From COP25 to COP26 [fr]

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Opening of COP25 in Madrid - 2 December 2019
© UN Photo

Outcome of COP25

The 25th Conference of the Parties (COP) on Climate Change took place in Madrid from 2 to 13 December 2019.

The COP25 allowed for progress, in particular with the establishment of the "Santiago Network" aimed at helping affected countries cope with the irreparable impacts of climate change. It also enabled the link between climate and biodiversity to be better taken into account, with the launch of a dialogue on the ocean and the cryosphere, and another dialogue on land, based on the work of the IPCC, thus enabling better recognition of the role of science. The States also agreed on a new plan of action on gender and decided to extend the agenda for action, thus giving a greater role to initiatives carried out with civil society.

However, although the COP called for an increase in climate ambition, it did not result in decision on the rules for implementing Article 6 of the Paris Agreement, which relates to emissions trading systems. These efforts should come to fruition at the COP26 to be held in November in Glasgow.

COP26 objective: to convince States to ambitiously increase their commitments in 2021

COP26 will take place in Glasgow, United Kingdom, from 31 October to 12 November 2021. It is organized in partnership with Italy, which will host a pre-COP in October 2020 in Milan.

COP26 should be the COP of ambition and action. Chaired by Mr. Alok Sharma, the UK Secretary of State for Business, Energy and Industrial Strategy, it will have to demonstrate an increase in climate ambition at the global level, on the basis of contributions determined at the national level, in accordance with the provisions of the Paris Agreement, adopted five years ago.

Indeed, in order to limit the consequences of climate change, global warming must be contained below 2°C, or even 1.5°C.. This is the commitment made at COP21 in Paris. To meet this objective, States must redouble their efforts. The latest IPCC report shows that the reduction of greenhouse gas emissions is not enough and that global warming is likely to exceed 3°C with irreversible consequences for humanity.

The UK Presidency also hopes to achieve significant results in the following areas:
- adaptation and resilience
- climate finance
- biodiversity and nature
- energy
- transport

A Leaders’ Climate Summit will be held on April 22-23, 2021, hosted by the United States. This summit aims to underscore the urgency, and the economic benefits,of stronger climate action. It will be a key milestone on the road to COP26. It will bring together some 40 heads of state and government, including the 17 largest emitting countries, responsible for about 80% of global emissions and global GDP, countries that demonstrate strong climate leadership, are particularly vulnerable to climate impacts or are charting innovative paths to a net zero economy, as well as the private sector and civil society.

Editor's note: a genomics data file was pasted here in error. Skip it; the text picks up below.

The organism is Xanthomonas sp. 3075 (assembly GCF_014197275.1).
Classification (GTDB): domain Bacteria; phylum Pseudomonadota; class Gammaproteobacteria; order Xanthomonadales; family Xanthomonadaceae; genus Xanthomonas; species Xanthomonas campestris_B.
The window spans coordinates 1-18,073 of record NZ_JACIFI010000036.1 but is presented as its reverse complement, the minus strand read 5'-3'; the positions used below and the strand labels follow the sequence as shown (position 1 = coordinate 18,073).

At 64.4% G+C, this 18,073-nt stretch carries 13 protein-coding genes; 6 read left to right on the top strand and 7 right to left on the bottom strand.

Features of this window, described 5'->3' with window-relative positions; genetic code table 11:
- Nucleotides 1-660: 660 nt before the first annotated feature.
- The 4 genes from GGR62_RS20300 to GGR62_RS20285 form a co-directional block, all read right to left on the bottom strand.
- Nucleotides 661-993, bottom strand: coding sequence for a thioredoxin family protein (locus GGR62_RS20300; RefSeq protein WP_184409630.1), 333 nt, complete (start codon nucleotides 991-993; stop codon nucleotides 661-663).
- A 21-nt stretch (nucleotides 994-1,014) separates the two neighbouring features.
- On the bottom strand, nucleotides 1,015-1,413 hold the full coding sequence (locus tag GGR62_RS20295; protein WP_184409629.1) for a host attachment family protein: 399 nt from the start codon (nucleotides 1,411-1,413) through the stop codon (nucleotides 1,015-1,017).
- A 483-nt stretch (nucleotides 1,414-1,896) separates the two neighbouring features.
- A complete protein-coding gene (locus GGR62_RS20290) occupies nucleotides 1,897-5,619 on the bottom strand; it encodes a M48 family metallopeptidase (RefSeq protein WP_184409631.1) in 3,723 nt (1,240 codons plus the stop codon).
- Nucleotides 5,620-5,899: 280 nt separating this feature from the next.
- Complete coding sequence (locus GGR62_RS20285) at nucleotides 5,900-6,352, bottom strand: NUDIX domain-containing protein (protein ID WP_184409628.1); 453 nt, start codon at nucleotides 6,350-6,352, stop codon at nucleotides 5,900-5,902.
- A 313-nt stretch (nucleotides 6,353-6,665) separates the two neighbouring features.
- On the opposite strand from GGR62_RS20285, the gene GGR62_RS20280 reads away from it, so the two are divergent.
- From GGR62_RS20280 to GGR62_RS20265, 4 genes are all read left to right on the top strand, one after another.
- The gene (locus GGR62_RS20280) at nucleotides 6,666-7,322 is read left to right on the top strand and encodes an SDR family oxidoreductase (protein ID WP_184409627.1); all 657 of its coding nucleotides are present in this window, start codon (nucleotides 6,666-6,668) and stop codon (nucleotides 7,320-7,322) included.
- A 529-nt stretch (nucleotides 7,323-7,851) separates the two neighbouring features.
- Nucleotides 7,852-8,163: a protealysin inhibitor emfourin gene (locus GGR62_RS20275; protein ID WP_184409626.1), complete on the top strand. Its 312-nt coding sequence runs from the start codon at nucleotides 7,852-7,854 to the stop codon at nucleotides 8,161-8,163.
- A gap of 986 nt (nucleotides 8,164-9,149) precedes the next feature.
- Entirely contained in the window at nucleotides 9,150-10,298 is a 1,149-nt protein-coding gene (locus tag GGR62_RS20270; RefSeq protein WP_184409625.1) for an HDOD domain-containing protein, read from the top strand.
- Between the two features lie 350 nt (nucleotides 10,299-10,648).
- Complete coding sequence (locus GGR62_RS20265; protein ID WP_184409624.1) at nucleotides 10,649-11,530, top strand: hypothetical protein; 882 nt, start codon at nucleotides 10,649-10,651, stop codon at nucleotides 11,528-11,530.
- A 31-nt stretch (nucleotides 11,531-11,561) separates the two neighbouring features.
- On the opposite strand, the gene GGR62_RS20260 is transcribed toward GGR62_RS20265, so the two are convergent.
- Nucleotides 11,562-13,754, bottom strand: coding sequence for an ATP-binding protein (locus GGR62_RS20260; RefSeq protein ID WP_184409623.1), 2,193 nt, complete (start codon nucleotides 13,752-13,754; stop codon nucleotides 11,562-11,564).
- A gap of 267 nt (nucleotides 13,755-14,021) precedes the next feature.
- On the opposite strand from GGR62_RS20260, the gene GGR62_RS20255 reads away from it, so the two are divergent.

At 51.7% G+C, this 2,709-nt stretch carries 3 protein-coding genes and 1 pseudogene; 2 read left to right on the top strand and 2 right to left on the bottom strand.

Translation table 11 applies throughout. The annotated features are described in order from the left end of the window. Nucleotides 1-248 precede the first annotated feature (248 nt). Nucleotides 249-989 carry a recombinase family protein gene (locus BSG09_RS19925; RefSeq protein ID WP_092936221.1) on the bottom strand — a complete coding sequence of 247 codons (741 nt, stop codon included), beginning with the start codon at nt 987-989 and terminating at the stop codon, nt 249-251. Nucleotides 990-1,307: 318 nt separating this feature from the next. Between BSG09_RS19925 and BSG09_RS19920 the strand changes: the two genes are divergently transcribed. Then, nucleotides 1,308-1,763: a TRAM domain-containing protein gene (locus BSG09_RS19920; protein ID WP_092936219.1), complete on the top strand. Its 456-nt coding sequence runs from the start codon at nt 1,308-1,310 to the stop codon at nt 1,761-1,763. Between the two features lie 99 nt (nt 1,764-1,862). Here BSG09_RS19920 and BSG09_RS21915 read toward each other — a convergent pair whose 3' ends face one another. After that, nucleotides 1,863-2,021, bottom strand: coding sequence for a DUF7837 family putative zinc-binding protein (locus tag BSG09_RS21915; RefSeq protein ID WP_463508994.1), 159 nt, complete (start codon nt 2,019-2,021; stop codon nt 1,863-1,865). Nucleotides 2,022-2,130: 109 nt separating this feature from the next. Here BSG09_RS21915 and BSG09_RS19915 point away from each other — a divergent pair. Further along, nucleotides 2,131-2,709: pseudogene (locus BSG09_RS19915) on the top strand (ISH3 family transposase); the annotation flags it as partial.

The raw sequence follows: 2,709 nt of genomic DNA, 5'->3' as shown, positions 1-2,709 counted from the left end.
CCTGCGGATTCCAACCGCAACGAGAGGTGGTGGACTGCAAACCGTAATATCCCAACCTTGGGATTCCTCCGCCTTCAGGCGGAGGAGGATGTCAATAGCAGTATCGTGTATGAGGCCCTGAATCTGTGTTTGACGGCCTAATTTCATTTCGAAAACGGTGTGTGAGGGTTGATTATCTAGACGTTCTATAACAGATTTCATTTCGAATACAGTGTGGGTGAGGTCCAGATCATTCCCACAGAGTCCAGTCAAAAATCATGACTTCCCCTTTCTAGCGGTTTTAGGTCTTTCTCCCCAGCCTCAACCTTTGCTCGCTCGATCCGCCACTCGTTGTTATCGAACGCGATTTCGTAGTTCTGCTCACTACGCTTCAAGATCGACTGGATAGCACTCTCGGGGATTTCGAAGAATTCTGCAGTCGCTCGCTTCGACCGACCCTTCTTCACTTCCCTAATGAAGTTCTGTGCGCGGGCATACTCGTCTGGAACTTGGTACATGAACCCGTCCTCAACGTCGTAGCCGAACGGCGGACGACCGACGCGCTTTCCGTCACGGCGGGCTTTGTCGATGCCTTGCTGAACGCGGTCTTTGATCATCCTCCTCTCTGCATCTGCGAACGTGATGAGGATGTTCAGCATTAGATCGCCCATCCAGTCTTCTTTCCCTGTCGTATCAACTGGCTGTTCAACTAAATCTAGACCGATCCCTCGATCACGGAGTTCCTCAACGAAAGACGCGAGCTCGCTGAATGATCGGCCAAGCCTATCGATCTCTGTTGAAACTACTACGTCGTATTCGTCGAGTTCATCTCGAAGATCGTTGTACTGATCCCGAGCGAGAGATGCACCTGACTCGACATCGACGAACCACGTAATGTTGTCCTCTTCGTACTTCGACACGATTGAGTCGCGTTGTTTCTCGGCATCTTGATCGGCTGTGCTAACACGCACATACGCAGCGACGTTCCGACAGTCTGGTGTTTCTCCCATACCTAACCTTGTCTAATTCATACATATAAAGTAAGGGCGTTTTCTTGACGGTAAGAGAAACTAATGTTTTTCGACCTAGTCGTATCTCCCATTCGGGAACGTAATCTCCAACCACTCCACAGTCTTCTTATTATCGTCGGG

Ahead of this Summit, France, Germany and China held a trilateral meeting on April 16, 2021, focusing on the upcoming multilateral deadlines in the fight against climate change and the protection of biodiversity. On this occasion, France and Germany drew the attention of the Chinese President to the expectations for a high level of ambition and tangible results on climate, in particular the objective of carbon neutrality and the end of financing for coal-fired power plants.

France’s priorities for COP26 and in terms of climate change

1/ The finalization of the implementing rules of the Paris Agreement, thanks to a consensus that respects environmental integrity on carbon market mechanisms.

2/ A strong message from the international community on the commitment to achieve carbon neutrality by 2050 at the global level.

3/ The willingness to increase the nationally determined contribution (NDCs) of the European Union and major emitting countries.

4/ The strengthening of the link between climate and biodiversity.

5/ The preservation of the spirit of the Paris Agreement and its full implementation in a strong multilateral framework.

French funding dedicated to the climate

France allocated 5.08 billion euro in climate financing in 2018. A figure that meets the objectives it had set for itself in 2015 (reaching at least 5 billion euros in 2020). France also contributes to the World Bank’s climate funds, the Climate Change Adaptation Fund, the Least Developed Countries Fund (LDCF), the Multilateral Fund for the Implementation of the Montreal Protocol as well as to multiple initiatives (International Solar Alliance, CREWS initiative on early warning systems, etc.). It has also committed to the replenishment of the Green Climate Fund, doubling its contribution to the fund to €2 billion and enabling the mobilization of 28 countries to reach an historic replenishment of the fund of 9.8 billion dollars at the Green Climate Fund replenishment conference held in October 2019 in Paris.

Dernière modification : 01/10/2021

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